seamus dubhghaill

Promoting Irish Culture and History from Little Rock, Arkansas, USA

The Tender of Union Comes Into Effect

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flag-of-the-commonwealthThe Tender of Union, a declaration of the Parliament of England during the Interregnum following the War of the Three Kingdoms, comes into effect on April 12, 1654. The ordinance states that Scotland will cease to have an independent parliament and will join England in its emerging Commonwealth republic.

The English parliament passes the declaration on October 28, 1651 and after a number of interim steps an Act of Union is passed on June 26, 1657. The proclamation of the Tender of Union in Scotland on February 4, 1652 regularises the de facto annexation of Scotland by England at the end of the Third English Civil War. Under the terms of the Tender of Union and the final enactment, the Scottish Parliament is permanently dissolved and Scotland is given 30 seats in the Westminster Parliament. This act like all the others passed during the Interregnum is repealed by both Scottish and English parliaments upon the Restoration of monarchy under Charles II.

On October 28, 1651 the English Parliament issues the Declaration of the Parliament of the Commonwealth of England, concerning the Settlement of Scotland, in which it is stated that “Scotland shall, and may be incorporated into, and become one Common-wealth with this England.” Eight English commissioners are appointed, Oliver St. John, Sir Henry Vane, Richard Salwey, George Fenwick, John Lambert, Richard Deane, Robert Tichborne, and George Monck, to further the matter. The English parliamentary commissioners travel to Scotland and at Mercat Cross, Edinburgh on February 4, 1652, proclaim that the Tender of Union is in force in Scotland. By April 30, 1652 the representatives of the shires and Royal burghs of Scotland have agreed to the terms which include an oath that Scotland and England be subsumed into one Commonwealth. On the April 13, 1652, between the proclamation and the last of the shires to agree to the terms, a bill for an Act for incorporating Scotland into one Commonwealth with England is given a first and a second reading in the Rump Parliament but it fails to return from its committee stage before the Rump is dissolved. A similar act is introduced into the Barebone’s Parliament but it too fails to be enacted before that parliament is dissolved.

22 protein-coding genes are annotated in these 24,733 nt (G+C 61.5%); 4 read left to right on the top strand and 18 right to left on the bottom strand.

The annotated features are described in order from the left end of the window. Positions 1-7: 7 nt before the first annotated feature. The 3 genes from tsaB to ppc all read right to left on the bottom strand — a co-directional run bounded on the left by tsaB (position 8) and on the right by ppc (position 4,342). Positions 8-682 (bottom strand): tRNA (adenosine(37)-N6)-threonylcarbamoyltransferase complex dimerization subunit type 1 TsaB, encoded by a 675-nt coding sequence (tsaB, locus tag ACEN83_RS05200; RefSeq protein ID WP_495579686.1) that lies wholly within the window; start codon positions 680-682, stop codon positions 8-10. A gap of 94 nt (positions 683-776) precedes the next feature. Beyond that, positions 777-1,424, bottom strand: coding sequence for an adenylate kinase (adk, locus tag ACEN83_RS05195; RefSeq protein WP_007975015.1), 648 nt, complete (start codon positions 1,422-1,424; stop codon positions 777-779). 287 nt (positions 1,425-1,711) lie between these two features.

On April 12, 1654, the Ordinance for uniting Scotland into one Commonwealth with England is issued by the Lord Protector Oliver Cromwell and proclaimed in Scotland by the military governor of Scotland, General George Monck. The Ordinance does not become an Act of Union until it is approved by the Second Protectorate Parliament on June 26, 1657 in an act that enables several bills.

Author: Jim Doyle

As a descendant of Joshua Doyle (b. 1775, Dublin, Ireland), I have a strong interest in Irish culture and history, which is the primary focus of this site. I am a Network Engineer at The Computer Hut, LLC, which is my salaried job. I am a member of the Irish Cultural Society of Arkansas, a 501(c)(3) non-profit organization (2010-Present, President 2011-2017). I have also served on the City of Little Rock Arts+Culture Commission (2015-2020, Chairman 2017-2018) and the Walnut Valley Property Owners Association board (2015-2020, Secretary 2017-2020).

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